Jah Huey is a 20-year old lyricist from Brooklyn, NY out of the ORGornothing collective. Born in Crown Heights and raised in DC, Jah Huey was always submerged in music with a Hip Hop journalist for a father; blasting classic New York rap such as Nas, Biggie, Boot Camp Clik, Slick Rick, A Tribe Called Quest, and even the likes of Outkast and Ice Cube. The conditions of his environment led him astray although getting his mind right, moving back to NYC in 2012 and rediscovering the music of his childhood. This was enough for him to gain motivation to pursue music, join ORG and intern at the Nuyorican Poets Cafe. “Early Morning Hues” is an 8-track lyrical and soulful, yet exciting listen. All tracks are performed solely by Jah Huey, except “Pray” featuring ORG Prophecy & Cliche of Sacred Gzz, which is now available on iTunes and Google Play.

“The EP “Early Morning Hues,” by Jah Huey, is a lyrical, energy-driven mix of the flow of classic New York hip-hop and elements of D.C style and lyricism. I have been putting together this EP song by song for the past 3 years. Some songs were written this year and some were written when I was still in high school, revising verses and instrumentals and cutting out songs thats didn’t make the cut. I am speaking from the perspective from what I’ve experienced growing up in Brooklyn and Southeast D.C as a young man. The concept behind it is being and loving your truest self in order to become who you want to be, understanding that life is about the ascension of energy, just like the sun in the morning. I want to inspire listeners to realize their aspirations are achievable no matter what they might be, as long as passion and love are put into it and they trust their paths. I want people to wake up in the morning, play this album and feel fired up, ascending with the sun, ready to own the day and create their own reality. And most of all I made this album to express myself. To really tell the world who Jah Huey is, and what I think and feel on a daily basis. Coming from a kid that used to censor himself and had no confidence in the path he wanted to pursue in life. I made this EP primarily to free myself, and hopefully I can free many other people in the process.” – Jah Huey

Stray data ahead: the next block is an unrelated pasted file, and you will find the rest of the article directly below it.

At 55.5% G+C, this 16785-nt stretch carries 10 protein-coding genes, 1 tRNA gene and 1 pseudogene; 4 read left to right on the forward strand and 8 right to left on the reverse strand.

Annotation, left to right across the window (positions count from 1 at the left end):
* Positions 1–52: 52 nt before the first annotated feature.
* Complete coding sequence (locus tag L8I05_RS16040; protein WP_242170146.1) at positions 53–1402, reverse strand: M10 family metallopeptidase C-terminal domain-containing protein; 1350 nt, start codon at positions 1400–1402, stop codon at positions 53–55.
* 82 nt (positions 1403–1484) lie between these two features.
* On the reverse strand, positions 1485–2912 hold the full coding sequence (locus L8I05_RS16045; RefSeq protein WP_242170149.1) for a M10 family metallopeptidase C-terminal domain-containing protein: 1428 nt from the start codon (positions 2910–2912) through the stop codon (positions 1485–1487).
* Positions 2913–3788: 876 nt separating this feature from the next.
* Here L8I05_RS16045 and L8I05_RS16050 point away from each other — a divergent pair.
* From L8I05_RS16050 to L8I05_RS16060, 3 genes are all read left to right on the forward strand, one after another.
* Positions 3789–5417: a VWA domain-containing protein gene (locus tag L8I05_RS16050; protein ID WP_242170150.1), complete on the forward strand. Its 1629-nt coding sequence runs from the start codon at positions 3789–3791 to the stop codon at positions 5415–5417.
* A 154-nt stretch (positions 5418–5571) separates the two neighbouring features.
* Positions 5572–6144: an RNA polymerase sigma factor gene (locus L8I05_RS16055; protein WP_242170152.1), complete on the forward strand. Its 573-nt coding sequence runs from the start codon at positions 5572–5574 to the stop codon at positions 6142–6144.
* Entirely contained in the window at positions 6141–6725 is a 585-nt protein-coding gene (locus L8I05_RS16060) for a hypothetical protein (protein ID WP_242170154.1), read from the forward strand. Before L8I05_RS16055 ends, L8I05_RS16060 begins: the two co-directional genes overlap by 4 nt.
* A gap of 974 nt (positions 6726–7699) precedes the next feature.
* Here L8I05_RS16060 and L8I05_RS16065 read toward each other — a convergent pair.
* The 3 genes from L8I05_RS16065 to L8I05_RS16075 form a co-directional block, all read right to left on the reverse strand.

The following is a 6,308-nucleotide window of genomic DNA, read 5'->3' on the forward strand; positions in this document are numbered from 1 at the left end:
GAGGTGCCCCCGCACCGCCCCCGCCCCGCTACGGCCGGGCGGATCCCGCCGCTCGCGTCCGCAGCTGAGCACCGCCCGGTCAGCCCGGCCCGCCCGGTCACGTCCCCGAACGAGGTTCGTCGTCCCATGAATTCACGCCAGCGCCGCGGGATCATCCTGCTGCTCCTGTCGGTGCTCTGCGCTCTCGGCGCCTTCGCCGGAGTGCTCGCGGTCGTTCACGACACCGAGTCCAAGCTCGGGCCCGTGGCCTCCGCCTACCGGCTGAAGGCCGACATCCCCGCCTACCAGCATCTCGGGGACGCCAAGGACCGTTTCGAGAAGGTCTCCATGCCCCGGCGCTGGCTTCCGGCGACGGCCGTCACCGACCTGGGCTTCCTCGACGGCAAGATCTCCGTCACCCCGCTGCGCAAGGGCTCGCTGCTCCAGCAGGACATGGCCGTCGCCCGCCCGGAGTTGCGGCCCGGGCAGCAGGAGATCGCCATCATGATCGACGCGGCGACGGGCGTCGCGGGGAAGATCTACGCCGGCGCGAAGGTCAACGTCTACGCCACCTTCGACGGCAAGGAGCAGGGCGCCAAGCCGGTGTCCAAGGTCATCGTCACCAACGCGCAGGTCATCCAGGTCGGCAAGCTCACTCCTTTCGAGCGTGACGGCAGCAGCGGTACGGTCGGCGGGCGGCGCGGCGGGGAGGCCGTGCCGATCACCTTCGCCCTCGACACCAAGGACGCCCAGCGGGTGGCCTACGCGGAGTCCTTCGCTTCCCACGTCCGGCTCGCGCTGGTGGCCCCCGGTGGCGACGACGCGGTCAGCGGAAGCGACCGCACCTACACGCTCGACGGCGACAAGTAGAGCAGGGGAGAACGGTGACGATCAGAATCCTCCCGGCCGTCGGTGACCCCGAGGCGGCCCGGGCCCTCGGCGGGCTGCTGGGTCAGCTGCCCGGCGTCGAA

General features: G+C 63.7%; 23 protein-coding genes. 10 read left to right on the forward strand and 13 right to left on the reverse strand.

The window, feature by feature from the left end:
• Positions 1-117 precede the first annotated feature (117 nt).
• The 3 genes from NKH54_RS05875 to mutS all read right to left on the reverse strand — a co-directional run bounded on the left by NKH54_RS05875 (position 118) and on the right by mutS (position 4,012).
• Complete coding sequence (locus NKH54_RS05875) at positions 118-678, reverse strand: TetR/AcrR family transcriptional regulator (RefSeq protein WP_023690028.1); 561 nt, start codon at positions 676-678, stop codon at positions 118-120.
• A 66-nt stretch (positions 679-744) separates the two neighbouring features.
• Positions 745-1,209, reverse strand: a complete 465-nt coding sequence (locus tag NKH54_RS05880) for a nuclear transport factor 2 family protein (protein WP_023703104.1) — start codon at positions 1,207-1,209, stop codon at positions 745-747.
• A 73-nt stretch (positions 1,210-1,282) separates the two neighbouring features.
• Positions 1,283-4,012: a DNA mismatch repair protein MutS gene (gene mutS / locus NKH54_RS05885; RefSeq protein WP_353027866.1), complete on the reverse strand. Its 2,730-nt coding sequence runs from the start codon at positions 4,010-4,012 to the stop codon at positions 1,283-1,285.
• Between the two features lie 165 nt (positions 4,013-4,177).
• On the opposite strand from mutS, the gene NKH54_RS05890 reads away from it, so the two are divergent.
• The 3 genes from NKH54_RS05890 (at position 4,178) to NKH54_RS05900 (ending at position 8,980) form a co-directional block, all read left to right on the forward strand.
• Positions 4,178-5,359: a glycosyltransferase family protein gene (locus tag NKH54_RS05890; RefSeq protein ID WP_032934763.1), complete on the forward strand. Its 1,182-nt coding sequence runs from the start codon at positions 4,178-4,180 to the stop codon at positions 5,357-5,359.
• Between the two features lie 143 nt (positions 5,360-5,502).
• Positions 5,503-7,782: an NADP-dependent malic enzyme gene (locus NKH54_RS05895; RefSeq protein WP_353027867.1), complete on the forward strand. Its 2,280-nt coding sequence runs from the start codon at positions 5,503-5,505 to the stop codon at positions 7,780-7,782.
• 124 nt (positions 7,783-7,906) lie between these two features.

Contact Jah Huey:

IG: Jah_Huey
FB: @JahHuey
SoundCloud: Jah Huey




When Bill Clinton moved to Harlem after his presidency, he opened his office at 55 West 125th Street. He received a huge welcome from loyal Harlem Democrats but was also met with discontent from Harlem residents who definitely weren’t fond of his presence in the historic neighborhood known as a “Black Mecca.” Publications such as Vanity Fair and The Wall Street Journal were calling his arrival to Harlem a “resurrection” of the neighborhood and even the “Second Renaissance.”